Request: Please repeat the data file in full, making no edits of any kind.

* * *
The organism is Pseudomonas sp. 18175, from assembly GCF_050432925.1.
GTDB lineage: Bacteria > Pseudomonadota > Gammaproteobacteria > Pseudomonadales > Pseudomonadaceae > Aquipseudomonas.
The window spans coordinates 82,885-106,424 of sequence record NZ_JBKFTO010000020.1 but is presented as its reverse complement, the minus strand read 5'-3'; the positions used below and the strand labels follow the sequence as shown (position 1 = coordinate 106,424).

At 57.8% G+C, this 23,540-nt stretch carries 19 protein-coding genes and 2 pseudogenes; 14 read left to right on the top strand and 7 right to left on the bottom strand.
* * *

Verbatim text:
The organism is Pseudomonas sp. 18175, from assembly GCF_050432925.1.
GTDB lineage: Bacteria > Pseudomonadota > Gammaproteobacteria > Pseudomonadales > Pseudomonadaceae > Aquipseudomonas.
The window spans coordinates 82,885-106,424 of sequence record NZ_JBKFTO010000020.1 but is presented as its reverse complement, the minus strand read 5'-3'; the positions used below and the strand labels follow the sequence as shown (position 1 = coordinate 106,424).

At 57.8% G+C, this 23,540-nt stretch carries 19 protein-coding genes and 2 pseudogenes; 14 read left to right on the top strand and 7 right to left on the bottom strand.